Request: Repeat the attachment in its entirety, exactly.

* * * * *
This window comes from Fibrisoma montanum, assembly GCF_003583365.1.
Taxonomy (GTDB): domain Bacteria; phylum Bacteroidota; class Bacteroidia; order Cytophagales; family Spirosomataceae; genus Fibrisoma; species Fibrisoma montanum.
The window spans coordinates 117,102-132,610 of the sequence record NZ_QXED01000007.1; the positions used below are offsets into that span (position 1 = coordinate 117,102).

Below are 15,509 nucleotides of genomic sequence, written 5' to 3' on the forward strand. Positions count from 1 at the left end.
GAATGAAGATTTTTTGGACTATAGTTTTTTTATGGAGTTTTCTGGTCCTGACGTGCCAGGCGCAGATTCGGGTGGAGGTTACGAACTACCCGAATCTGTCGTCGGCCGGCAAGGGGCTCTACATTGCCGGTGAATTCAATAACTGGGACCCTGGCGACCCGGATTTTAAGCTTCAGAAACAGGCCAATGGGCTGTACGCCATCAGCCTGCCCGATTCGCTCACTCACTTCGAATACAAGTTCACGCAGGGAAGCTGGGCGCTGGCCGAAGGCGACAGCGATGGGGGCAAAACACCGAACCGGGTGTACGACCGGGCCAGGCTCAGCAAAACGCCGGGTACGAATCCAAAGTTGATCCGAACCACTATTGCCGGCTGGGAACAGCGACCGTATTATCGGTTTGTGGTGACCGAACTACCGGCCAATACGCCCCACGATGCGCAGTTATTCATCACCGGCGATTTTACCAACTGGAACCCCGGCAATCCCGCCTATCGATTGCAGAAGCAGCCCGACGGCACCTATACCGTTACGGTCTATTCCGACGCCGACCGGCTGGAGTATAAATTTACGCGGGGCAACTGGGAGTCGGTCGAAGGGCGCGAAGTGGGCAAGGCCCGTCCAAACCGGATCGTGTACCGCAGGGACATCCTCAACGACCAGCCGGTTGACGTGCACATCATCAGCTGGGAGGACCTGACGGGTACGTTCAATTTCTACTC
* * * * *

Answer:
This window comes from Fibrisoma montanum, assembly GCF_003583365.1.
Taxonomy (GTDB): domain Bacteria; phylum Bacteroidota; class Bacteroidia; order Cytophagales; family Spirosomataceae; genus Fibrisoma; species Fibrisoma montanum.
The window spans coordinates 117,102-132,610 of the sequence record NZ_QXED01000007.1; the positions used below are offsets into that span (position 1 = coordinate 117,102).

Below are 15,509 nucleotides of genomic sequence, written 5' to 3' on the forward strand. Positions count from 1 at the left end.
GAATGAAGATTTTTTGGACTATAGTTTTTTTATGGAGTTTTCTGGTCCTGACGTGCCAGGCGCAGATTCGGGTGGAGGTTACGAACTACCCGAATCTGTCGTCGGCCGGCAAGGGGCTCTACATTGCCGGTGAATTCAATAACTGGGACCCTGGCGACCCGGATTTTAAGCTTCAGAAACAGGCCAATGGGCTGTACGCCATCAGCCTGCCCGATTCGCTCACTCACTTCGAATACAAGTTCACGCAGGGAAGCTGGGCGCTGGCCGAAGGCGACAGCGATGGGGGCAAAACACCGAACCGGGTGTACGACCGGGCCAGGCTCAGCAAAACGCCGGGTACGAATCCAAAGTTGATCCGAACCACTATTGCCGGCTGGGAACAGCGACCGTATTATCGGTTTGTGGTGACCGAACTACCGGCCAATACGCCCCACGATGCGCAGTTATTCATCACCGGCGATTTTACCAACTGGAACCCCGGCAATCCCGCCTATCGATTGCAGAAGCAGCCCGACGGCACCTATACCGTTACGGTCTATTCCGACGCCGACCGGCTGGAGTATAAATTTACGCGGGGCAACTGGGAGTCGGTCGAAGGGCGCGAAGTGGGCAAGGCCCGTCCAAACCGGATCGTGTACCGCAGGGACATCCTCAACGACCAGCCGGTTGACGTGCACATCATCAGCTGGGAGGACCTGACGGGTACGTTCAATTTCTACTC